clock menu more-arrow no yes

Filed under:

New Year’s Eve in Times Square: street closures, times, and more

Everything you need to know about the ball drop

Amid Freezing Temperatures,Crowds Celebrate New Year’s Eve In Times Square Photo by Stephanie Keith/Getty Images

New Year’s Eve is tomorrow, which means that approximately 1 million revelers will soon descend on Midtown for the ball drop in Times Square. For tourists, it’s a once in a lifetime event celebrating the new year; for New Yorkers, it’s a reason to avoid the area between Herald Square and Columbus Circle at all costs.

Unsurprisingly, security will also be beefed up for the event. All bags will be searched and those who decline a search will not be permitted. Additionally, large bags, knapsacks, and umbrellas are not permitted. Radiation detectors will be deployed, manhole covers will be sealed, and mail drop boxes located along 34th to 59th streets on Seventh Avenue will be removed.

So here’s what you need to know if you want to try and get around Manhattan on New Year’s Eve:

Don’t.

Just kidding. But seriously—most of Midtown will be an epic mess, so unless you’re seriously committed to navigating the New Year’s hordes, it may be better to stay home and watch the whole thing from the comfort of your own couch. (Did we mention that there are no restrooms in Times Square during this time? Yeah.)

When is the New Year’s Eve ball drop in Times Square?

The enormous Times Square ball—covered in Waterford crystals, and clocking in at nearly 12,000 pounds—begins its descent atop One Times Square at 11:59 p.m. on New Year’s Eve. It gets lifted into place at 6 p.m. the same day. This year, the sphere has 192 new Waterford Crystals in a design called the “Gifts of Harmony,” reports ABC7. The new design “utilizes small rosette cuts flowing into each other in harmony.”

When do people start gathering in Times Square?

Early. Though the Times Square Alliance says that people begin showing up around in the late afternoon, it’s likely that they’ll gather earlier. Be warned, though: There are no Port-a-Potties in the designated area for ball drop watchers, so that’s something to consider.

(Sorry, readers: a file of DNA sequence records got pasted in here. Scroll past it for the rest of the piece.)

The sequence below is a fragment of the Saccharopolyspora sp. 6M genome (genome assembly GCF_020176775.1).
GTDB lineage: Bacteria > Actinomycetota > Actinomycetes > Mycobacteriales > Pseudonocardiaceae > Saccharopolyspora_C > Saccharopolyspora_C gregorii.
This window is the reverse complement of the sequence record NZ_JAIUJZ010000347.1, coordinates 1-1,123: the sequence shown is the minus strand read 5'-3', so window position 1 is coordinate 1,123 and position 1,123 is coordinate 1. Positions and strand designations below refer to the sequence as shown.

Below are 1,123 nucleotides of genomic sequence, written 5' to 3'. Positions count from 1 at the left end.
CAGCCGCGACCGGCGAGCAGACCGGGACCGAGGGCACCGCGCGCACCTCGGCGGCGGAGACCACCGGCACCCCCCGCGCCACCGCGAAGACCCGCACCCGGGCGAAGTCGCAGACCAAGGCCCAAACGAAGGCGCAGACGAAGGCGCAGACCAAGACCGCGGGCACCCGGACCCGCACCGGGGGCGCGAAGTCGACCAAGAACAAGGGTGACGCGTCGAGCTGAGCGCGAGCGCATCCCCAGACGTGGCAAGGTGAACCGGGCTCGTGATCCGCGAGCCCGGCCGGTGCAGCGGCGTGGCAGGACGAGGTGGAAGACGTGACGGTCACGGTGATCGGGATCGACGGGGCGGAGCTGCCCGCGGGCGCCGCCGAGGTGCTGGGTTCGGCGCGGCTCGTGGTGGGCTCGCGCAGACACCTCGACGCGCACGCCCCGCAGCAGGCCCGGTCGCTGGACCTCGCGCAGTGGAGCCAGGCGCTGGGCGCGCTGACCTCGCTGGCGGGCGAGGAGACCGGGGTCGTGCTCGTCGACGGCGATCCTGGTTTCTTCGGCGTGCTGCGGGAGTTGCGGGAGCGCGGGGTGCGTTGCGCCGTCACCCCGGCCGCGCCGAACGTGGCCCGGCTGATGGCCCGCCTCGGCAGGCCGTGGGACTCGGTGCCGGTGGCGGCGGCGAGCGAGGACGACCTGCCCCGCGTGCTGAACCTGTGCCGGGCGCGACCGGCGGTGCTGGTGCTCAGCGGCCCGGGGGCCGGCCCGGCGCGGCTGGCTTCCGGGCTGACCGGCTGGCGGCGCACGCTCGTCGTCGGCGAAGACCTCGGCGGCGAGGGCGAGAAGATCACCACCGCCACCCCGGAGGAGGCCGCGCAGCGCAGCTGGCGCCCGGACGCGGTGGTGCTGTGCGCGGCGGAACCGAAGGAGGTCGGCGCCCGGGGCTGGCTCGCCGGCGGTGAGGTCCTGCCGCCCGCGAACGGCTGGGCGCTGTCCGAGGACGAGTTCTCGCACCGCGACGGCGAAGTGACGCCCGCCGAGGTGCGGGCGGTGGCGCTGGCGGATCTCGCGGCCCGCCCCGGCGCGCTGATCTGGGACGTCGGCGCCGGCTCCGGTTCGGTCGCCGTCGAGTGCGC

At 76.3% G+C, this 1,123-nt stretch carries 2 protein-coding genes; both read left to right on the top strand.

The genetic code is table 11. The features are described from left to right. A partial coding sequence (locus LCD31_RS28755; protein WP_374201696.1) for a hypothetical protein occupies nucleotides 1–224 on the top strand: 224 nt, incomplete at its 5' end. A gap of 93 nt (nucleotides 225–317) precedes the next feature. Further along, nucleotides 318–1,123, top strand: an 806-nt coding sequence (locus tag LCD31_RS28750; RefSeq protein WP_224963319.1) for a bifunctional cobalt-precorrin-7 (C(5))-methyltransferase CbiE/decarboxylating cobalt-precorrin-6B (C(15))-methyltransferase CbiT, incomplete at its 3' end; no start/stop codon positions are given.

What streets will be closed for the New Year’s Eve ball drop?

Expect all of Times Square to be blocked off, including points south (to 38th Street) and north (to 59th Street). The NYPD’s list of streets closures is extensive, and the Times Square Alliance summarizes thusly:

On December 31, the New York Police Department will begin closing down access to Times Square starting at 38th Street and Broadway, and moving north as revelers arrive. Viewing areas will start at 43rd Street and move north. The exact times that these blocks close to pedestrian and vehicular traffic will depend on when the revelers begin arriving. It is likely that there will be no vehicular traffic on either Broadway or Seventh Avenue as of approximately 3:00 p.m. Vehicles will most likely have difficulty traveling across town after 3:00 p.m. or earlier above 42nd Street and as far north as 59th Street. If you are planning to come to Times Square and join in the festivities, you are advised to enter from Sixth or Eighth Avenue. Your chance of getting a viewing spot near the Ball increases the earlier you arrive. The blocks will be closed off as they fill up northward, street-by-street, as the police deem necessary.

Access points are as follows:

South of 41st Street

37th & 7th Ave

37th & Broadway

38th & 8th Ave

38th & 6th Ave

North of 43rd street

46th from 8th & 6th Ave (press access)

Emergency Vehicle Route (48th, 5th-9th Ave)

49th from 8th & 6th Ave

52nd from 8th & 6th Ave

54th from 6th Ave

55th from 8th Ave

57th from Broadway

58th from 8th & 6th Ave

59th from 8th & 6th Ave

Pedestrian/Subway Chutes:

39th from Broadway to 6th Ave

41st from 7th Ave directed westbound to 8th Ave

49th from 7th Ave directed eastbound to 6th Ave

50th from Broadway directed westbound to 8th Ave

53rd from Broadway directed westbound to 8th Ave

55th from 7th Ave directed eastbound to 6th Ave

What’s the best way to get to Times Square on New Year’s Eve?

Given the street closures and masses of souvenir hat-wearing people, streets will be all but impassable on New Year’s, so the subway—not the bus, and definitely not an Uber—is the way to go.

But there’s a small wrinkle: The MTA recommends that those coming to the event avoid the Times Square-42nd Street subway station, since many of its entrances and exits will be closed. Instead, per the MTA, “Riders are urged to exit from stations at 50 St, or 57 St and walk to Times Square.”

According to the NYPD, these subway station changes will be in effect:

Southbound and northbound N/R/W lines will bypass the 49th Street station beginning at noon, Monday, December 31st until approximately 12:15 a.m., Tuesday, January 1st.

The northbound IRT “#1” train will bypass the 50th Street station beginning at noon, Monday, December 31st until approximately 12:15 a.m., Tuesday, January 1st.

And since this is the MTA we’re talking about, there are likely to be outages on some of those lines, so you should check the agency’s list of New Year’s service changes for more details.

Anything else I need to know?

If you find yourself suddenly having doubts about ringing in the New Year in Times Square, there are options in other parts of the city, which we encourage you to check out here.